Download the .mp3     Running time: 26:16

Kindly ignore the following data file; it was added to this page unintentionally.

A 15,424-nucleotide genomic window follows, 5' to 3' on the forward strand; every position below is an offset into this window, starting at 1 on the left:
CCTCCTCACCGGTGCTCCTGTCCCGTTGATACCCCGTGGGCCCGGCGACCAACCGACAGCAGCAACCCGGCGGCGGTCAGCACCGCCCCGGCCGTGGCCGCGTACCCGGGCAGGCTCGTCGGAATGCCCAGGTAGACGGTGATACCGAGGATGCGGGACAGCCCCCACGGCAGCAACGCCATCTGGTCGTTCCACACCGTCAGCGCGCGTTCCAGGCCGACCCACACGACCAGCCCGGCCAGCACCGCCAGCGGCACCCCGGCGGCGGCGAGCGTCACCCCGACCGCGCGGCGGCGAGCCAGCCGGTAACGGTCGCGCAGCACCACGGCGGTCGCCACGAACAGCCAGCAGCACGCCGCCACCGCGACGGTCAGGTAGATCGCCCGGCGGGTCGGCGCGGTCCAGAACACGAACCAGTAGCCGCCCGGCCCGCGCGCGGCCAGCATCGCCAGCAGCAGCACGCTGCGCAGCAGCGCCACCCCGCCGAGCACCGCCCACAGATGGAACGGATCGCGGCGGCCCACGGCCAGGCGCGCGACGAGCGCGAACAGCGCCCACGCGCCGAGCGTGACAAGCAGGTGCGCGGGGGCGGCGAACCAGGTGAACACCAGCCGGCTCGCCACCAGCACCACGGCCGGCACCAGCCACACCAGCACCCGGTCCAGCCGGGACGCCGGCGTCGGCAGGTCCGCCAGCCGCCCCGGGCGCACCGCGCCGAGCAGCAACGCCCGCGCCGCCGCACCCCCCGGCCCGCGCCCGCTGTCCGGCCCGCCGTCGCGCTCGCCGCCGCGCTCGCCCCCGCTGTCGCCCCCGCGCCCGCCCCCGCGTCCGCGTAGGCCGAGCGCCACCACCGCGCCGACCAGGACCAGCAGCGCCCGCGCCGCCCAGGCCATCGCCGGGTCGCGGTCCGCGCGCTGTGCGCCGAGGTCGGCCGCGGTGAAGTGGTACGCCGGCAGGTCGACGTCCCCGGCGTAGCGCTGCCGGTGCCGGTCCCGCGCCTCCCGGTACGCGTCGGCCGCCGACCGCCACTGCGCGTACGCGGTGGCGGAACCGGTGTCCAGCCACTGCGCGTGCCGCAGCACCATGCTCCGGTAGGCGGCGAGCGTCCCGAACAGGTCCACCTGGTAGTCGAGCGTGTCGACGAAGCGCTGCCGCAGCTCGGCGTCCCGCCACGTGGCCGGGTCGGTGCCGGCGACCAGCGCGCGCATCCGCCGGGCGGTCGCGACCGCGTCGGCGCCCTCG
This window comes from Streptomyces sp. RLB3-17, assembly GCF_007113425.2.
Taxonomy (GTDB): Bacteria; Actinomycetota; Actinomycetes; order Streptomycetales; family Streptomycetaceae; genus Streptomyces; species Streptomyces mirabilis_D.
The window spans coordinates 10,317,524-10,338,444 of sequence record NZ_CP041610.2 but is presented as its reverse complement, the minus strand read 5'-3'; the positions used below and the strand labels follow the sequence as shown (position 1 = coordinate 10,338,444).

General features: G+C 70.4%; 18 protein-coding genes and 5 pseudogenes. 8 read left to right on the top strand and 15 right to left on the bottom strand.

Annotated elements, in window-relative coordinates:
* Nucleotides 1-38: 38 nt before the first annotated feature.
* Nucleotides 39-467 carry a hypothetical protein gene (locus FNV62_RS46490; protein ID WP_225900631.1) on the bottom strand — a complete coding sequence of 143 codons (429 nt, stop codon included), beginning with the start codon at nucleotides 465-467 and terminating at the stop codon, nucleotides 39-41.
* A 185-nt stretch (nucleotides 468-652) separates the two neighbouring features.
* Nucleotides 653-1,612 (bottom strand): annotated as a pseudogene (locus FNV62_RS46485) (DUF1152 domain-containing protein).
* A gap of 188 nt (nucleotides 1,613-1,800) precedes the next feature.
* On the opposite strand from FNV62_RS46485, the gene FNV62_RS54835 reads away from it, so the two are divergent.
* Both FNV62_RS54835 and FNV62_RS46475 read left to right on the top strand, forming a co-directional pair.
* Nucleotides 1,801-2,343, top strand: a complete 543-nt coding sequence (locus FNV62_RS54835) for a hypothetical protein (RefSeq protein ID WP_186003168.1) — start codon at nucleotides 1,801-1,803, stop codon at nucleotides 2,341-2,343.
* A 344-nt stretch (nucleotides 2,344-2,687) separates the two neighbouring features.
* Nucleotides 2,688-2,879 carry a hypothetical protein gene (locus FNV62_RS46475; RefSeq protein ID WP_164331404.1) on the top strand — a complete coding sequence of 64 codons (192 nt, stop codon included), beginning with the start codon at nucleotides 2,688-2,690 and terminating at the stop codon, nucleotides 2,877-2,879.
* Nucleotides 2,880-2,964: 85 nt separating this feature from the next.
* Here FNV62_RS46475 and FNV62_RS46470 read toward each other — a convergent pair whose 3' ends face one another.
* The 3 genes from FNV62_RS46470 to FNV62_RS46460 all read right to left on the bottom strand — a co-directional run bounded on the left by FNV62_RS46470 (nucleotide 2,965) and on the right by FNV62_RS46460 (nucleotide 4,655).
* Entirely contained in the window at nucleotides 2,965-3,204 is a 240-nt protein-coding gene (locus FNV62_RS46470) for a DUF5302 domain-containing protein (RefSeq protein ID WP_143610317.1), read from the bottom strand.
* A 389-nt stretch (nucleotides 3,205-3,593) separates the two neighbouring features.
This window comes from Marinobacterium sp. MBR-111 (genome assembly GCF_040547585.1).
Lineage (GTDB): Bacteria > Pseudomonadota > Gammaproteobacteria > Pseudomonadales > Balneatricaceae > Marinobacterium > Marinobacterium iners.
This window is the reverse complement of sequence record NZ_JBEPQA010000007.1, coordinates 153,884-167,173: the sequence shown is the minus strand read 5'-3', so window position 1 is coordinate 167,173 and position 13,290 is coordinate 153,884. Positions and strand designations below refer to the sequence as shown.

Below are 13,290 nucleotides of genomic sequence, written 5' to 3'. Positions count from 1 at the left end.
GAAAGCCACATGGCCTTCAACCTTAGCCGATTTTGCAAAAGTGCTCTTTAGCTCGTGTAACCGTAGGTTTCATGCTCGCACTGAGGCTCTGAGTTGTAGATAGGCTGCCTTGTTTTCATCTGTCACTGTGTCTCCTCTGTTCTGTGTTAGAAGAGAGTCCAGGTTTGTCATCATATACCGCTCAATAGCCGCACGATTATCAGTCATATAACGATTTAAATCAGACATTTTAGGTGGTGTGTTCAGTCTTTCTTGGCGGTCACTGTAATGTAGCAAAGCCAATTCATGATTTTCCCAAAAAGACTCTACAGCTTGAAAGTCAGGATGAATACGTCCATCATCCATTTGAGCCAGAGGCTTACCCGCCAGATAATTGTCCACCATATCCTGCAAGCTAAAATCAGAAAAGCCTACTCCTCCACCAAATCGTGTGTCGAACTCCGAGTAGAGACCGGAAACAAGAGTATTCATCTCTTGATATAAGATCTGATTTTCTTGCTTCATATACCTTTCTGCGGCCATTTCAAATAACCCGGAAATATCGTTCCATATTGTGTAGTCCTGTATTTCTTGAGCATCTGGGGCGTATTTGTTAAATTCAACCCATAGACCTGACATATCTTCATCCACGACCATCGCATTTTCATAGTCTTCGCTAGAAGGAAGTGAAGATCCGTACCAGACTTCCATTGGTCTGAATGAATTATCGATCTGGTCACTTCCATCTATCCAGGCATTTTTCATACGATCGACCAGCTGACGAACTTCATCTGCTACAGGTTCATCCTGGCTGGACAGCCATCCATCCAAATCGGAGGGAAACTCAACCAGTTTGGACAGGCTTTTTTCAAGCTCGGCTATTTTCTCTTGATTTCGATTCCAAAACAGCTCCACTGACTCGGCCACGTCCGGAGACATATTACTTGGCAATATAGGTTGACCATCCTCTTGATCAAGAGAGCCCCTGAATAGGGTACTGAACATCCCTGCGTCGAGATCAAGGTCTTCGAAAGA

In this podcast, Art Remillard speaks with Mark Silk about religion and the 2012 presidential election. Silk is Professor of Religion in Public life at Trinity College in Hartford, Connecticut, and director of the Leonard E. Greenberg Center for the Study of Religion in Public Life. Among his many publications, Silk co-edited an eight-volume series on religion and region, which culminated in his 2008 book, One Nation, Divisible, co-authored with Andrew Walsh. Silk also blogs at “Spiritual Politics,” which is hosted by the Religion News Service. In this conversation, Silk begins by discussing his unique career path, from a doctorate in medieval history at Harvard, to the Atlanta Journal-Constitution, and then back to academia. He goes on to offer insight on the major themes of the presidential race, such as the gaining influence of the religiously unaffiliated (or “nones”), Mitt Romney’s Mormonism, and the possible declining influence of the “evangelical vote.” This is the first of three podcasts recorded at the annual meeting of the American Academy of Religion in Chicago.